After spending more than a year living in Australia and working as a tutor here I’ve been pleasantly surprised at how many people are actually interested in my native country. Some of my students want to learn the language because they are planning to visit Russia somewhere in distant future, some had a distant relative of Russian descent, some just want to learn to speak Russian because it’s cool to speak “like those baddies from Mafia movies”. Anyway, at first everything goes great, but after a certain amount of lessons we approach a so called “midstudy crisis“, when the grammar constructions become more complicated and sometimes plain scary 🙂 Students end up feeling not motivated and, as a result, find themselves giving up, because ” Russian is just too hard to master”. So here emerges a very important question: was there enough motivation on the first place? What do our students actually know about the country which language they are learning to speak? Is it all that important?
The answer is “yes”! Getting acquainted with the culture not only creates a unique sense of growing familiarity, It also starts a fascinating process, known as “getting a feel for the language” which makes some of its aspects understandable on a subconscious level. It also goes without saying that learning a foreign culture turns you into a smarter person, totally immune to stereotypes and other sad things like that 🙂
Now, it probably would be better to specify what I mean by ” learning a culture”. It’s by no doubts a broad concept and it includes all kinds of things: history, language, folklore, literature, movies, cuisine and so on and so forth. All of these form one beautiful mentality of the people who live in a particular country.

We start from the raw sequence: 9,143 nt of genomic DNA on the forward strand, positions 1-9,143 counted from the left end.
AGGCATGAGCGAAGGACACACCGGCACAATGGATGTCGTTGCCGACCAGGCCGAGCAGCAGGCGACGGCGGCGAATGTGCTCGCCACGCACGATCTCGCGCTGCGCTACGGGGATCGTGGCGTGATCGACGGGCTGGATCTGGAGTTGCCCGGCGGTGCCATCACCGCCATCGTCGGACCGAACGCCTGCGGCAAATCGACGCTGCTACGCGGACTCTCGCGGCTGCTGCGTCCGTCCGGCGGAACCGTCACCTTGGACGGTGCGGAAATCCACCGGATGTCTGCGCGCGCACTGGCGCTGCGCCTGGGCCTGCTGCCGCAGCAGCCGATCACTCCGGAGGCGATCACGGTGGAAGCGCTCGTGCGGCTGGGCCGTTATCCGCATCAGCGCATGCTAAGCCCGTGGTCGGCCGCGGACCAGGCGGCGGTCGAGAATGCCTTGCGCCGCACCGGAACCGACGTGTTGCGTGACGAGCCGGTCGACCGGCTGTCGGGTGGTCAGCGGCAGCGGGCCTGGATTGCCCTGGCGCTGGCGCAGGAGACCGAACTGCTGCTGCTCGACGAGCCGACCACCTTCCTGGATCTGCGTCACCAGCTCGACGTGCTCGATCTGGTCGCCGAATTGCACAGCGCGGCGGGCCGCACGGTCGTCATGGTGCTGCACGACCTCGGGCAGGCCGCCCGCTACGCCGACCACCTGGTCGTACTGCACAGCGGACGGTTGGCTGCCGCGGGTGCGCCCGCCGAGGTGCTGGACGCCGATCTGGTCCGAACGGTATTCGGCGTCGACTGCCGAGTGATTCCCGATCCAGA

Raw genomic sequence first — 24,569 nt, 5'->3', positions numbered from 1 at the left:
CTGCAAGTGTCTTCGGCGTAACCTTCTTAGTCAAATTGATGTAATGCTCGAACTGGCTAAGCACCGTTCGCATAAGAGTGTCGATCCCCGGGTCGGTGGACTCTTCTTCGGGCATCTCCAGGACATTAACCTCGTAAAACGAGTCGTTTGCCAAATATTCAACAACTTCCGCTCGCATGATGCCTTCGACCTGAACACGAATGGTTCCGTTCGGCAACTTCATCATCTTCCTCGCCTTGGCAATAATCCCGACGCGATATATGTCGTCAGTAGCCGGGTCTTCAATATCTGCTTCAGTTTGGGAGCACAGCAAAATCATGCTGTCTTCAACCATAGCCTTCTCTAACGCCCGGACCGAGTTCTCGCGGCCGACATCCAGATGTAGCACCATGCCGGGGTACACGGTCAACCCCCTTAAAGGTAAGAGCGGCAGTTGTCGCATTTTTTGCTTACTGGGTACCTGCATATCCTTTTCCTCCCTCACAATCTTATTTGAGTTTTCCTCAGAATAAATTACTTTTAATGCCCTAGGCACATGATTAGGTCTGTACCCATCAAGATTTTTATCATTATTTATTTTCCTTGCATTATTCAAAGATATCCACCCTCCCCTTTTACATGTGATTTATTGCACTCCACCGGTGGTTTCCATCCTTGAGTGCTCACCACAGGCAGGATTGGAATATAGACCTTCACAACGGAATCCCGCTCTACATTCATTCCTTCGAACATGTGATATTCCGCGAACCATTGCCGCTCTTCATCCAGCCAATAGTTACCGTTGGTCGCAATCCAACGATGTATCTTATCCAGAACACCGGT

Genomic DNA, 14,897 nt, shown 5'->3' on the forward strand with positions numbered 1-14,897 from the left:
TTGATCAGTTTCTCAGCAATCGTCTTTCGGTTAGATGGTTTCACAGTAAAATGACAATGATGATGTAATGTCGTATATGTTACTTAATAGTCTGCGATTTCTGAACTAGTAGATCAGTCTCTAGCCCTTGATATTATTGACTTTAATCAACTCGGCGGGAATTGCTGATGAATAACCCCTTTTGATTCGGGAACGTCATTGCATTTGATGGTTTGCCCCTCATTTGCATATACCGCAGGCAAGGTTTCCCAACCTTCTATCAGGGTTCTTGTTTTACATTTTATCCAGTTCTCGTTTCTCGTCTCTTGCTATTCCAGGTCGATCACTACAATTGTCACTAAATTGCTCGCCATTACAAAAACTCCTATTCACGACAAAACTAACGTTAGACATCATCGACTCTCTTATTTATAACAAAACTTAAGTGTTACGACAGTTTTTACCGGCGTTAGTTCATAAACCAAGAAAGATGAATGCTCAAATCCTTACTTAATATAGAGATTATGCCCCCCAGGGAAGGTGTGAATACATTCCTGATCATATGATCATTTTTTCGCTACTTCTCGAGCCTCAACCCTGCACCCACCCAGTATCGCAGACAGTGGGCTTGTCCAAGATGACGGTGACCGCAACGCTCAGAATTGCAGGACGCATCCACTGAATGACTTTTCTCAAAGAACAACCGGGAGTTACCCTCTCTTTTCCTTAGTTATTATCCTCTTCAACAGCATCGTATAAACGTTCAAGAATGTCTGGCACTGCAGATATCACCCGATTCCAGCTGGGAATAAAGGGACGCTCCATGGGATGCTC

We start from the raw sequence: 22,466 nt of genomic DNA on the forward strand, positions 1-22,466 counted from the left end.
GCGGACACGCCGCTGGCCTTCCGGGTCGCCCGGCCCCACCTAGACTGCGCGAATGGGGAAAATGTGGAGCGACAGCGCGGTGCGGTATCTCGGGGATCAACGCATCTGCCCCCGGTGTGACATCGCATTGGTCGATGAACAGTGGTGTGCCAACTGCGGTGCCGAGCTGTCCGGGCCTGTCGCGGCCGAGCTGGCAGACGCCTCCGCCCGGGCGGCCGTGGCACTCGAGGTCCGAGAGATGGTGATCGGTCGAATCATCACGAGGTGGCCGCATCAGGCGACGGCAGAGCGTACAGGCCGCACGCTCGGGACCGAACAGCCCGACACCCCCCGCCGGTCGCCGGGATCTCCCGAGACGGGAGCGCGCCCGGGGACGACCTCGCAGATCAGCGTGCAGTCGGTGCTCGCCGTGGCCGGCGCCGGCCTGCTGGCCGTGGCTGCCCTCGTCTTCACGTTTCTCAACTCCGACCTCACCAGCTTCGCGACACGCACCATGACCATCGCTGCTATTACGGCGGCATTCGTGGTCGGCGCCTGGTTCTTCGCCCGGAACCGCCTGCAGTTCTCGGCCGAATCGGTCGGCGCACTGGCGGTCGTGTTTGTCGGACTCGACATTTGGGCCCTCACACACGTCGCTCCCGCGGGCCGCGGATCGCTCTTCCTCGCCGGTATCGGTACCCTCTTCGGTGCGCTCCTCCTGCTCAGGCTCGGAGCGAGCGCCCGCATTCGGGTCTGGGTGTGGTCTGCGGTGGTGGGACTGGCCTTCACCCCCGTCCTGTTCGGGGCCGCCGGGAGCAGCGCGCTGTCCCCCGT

So how do you apply this to learning Russian? It’s simple, really. You can start with something small: cook a Russian national dish or watch a movie with subtitles to get your ears used to the sound of the language. Listen to some catchy Russian tune and let it bring you closer to that mysterious “Russian soul”, which since ancient times has been expressed in songs. It may seem like not much, but it does help to stay motivated and gives you a sense of direction. The thing is, to truly acquire any language, you must be in love with its culture 😉
Here are some ideas to incorporate Russian culture:
- Listen to Russian music or radio (I’ll do a blog post about Russian music later. For now, try this radio station which plays only Russian music – http://www.nashe.ru/ press play up the top to listen. You can also find this in an app like TuneIn Radio)
- Cook or buy Russian food (https://irinabeketova.wordpress.com/2013/08/26/russian-food/)
- Watch a Russian movie/TV show or read a book (blog post to come)
- Read online news articles (Try http://www.themoscowtimes.com/ (in English), http://rt.com/, http://www.vesti.ru/)
- Learn about Russian history.
- Have fun! =)